Learning French doesn’t have to be difficult.
Face it: the way you learned in high school and college was probably not the most effective way to acquire a second language.
The methods of the most accomplished polyglots (people who speak four or more languages fluently) have evolved over the last decade and have made these more traditional methods of memorization and endless study of grammar obsolete.
“I’m fluent in seven languages, able to have confident conversations in four others, and have dabbled in dozens more.
BUT IT HASN’T ALWAYS BEEN THAT WAY…
When I finished college (age 21) the only language I spoke was English. I’m not naturally gifted at language learning, and I struggled with languages at school.”
-Benny Lewis, fluentin3months.com
What sets apart the best language learners from the frustrated people that give up after they’ve barely begun?
Polyglots have better language learning habits and better tools. They focus on the right activities, and on the quality of their inputs in order to drive them forward faster and more effectively.
There are over 275 million French speakers worldwide!!
Maybe you want to learn French because you plan to travel to France or another Francophone region.
Maybe you are learning because of your interest in the culture, art, history, literature, food, and music of French people.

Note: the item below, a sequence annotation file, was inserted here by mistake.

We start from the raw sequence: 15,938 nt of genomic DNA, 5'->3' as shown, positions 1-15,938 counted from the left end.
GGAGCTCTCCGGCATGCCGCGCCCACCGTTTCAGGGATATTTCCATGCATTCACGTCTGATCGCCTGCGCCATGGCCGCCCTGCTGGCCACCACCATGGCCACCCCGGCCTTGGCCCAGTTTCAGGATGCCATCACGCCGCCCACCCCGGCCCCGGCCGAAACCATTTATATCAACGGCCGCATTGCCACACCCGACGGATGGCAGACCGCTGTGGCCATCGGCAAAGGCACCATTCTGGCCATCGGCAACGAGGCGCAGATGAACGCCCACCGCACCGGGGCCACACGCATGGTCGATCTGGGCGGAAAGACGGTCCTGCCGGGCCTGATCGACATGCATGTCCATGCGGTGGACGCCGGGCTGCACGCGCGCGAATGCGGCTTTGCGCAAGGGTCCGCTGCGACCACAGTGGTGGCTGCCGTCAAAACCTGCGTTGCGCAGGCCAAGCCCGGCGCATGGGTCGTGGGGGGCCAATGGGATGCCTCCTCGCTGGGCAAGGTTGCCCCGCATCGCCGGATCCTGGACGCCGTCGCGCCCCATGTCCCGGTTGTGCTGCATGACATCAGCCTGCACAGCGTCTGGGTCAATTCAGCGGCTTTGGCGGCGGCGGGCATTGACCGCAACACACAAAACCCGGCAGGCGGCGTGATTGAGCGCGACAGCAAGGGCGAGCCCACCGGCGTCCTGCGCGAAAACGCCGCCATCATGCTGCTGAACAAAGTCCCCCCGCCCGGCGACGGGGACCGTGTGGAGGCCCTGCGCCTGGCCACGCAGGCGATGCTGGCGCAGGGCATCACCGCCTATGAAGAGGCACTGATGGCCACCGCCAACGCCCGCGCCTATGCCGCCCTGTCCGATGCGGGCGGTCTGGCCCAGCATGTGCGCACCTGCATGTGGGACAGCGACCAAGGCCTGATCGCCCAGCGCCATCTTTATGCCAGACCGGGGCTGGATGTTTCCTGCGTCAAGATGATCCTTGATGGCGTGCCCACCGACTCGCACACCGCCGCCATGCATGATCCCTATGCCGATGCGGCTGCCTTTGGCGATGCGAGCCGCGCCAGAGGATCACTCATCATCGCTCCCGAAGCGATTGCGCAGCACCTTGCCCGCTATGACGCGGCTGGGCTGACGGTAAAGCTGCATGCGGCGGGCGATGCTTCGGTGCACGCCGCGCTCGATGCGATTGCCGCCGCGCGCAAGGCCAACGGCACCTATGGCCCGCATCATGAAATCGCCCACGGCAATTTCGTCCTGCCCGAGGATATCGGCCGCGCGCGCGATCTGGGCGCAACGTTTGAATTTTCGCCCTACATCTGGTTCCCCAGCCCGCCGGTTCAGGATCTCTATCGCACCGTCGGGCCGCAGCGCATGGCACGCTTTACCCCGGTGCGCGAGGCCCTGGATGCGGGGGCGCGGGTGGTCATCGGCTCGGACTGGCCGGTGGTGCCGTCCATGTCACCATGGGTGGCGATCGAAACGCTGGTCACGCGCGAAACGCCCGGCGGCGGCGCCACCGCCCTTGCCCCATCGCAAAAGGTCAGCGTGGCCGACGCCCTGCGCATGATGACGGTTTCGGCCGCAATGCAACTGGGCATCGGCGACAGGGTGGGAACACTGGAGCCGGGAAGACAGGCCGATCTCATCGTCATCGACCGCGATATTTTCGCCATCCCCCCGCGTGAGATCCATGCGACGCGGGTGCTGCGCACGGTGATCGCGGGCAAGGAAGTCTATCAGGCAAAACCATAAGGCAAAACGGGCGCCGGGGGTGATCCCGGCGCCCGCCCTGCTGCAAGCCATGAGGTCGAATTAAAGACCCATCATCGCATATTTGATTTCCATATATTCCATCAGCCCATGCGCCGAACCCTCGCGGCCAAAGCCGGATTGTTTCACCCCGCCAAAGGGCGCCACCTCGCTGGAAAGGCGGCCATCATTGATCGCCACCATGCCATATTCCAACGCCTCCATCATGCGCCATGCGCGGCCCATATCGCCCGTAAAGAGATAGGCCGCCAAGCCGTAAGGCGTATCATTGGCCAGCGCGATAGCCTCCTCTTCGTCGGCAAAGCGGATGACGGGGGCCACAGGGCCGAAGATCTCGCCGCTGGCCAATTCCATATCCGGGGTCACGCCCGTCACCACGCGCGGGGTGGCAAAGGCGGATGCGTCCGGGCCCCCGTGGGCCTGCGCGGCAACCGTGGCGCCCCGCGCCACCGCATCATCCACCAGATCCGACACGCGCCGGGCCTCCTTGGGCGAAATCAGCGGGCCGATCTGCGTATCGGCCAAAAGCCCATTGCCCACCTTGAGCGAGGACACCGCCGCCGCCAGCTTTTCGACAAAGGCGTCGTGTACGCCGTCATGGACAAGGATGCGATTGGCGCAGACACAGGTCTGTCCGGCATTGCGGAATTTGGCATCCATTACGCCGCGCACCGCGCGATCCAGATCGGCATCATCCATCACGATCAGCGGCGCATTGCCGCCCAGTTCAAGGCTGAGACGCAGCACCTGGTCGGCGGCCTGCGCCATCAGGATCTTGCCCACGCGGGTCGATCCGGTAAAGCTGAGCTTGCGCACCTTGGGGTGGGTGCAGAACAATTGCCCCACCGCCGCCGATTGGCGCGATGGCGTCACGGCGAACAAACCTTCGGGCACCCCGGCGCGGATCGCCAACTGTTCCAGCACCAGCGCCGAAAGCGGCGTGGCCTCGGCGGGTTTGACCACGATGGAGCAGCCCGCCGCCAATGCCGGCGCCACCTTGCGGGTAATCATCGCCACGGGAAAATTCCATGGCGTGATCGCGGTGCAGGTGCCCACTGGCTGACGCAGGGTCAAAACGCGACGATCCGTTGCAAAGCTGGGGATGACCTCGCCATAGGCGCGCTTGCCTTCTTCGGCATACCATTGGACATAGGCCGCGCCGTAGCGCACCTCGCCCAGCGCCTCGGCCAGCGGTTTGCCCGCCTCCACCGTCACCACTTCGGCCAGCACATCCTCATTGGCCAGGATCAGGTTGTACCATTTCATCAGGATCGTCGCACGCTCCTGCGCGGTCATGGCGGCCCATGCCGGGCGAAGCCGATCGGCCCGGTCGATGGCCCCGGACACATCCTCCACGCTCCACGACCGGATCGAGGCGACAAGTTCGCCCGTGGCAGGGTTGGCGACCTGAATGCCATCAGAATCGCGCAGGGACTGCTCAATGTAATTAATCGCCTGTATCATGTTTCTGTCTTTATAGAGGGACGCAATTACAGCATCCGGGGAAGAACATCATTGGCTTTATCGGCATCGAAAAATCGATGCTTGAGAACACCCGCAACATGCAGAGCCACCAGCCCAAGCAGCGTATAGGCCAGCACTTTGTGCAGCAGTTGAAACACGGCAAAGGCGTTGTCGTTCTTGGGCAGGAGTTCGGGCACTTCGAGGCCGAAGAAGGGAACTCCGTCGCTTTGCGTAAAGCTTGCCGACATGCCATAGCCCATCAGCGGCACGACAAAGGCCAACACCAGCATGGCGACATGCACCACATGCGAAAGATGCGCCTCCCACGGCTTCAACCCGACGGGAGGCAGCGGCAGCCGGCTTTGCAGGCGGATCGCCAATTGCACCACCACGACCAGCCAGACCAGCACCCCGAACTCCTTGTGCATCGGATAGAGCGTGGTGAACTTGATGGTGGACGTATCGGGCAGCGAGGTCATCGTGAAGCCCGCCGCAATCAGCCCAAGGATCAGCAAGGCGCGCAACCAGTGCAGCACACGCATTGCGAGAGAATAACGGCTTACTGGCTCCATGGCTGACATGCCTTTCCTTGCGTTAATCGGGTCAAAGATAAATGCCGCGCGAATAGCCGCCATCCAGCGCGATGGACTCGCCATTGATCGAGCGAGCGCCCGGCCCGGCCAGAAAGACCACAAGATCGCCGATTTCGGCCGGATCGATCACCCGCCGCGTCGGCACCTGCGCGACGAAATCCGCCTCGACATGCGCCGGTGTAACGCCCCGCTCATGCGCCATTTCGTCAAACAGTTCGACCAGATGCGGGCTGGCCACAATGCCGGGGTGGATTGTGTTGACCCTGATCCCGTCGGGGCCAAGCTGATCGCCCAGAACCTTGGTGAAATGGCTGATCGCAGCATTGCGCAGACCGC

Perhaps it’s because of business needs…
…or maybe even for romantic reasons.
No matter your “why”, the good news is that experienced language learners consistently report that French is among the easiest of languages to learn…
So WHY is it so difficult for everyone else, and how can you start learning French with greater ease and enjoyment?
The most important thing to do is to build a core habit of practice with quality materials.
People assume that it’s going to take years to get anywhere with a new language and that it will be an uphill battle of painstaking levels of effort… but that simply isn’t true.
The two major sticking points for many people are pronunciation and keeping up with fast speaking natives in conversation.
Based on these issues, doesn’t it make sense to practice with materials from native speakers, starting with the basics, and building in difficulty over time as you progress?
Good news: there is a revolutionary new AI-driven tool called Glossika that you can start using today which will start building your conversational fluency right from day one.
Best of all, it isn’t going to take years.
If you can find 10 minutes per day to dedicate to the training sessions consistently, then you will start to absorb real French that you can actually use in practical, everyday situations.
Interested in testing out Glossika for yourself?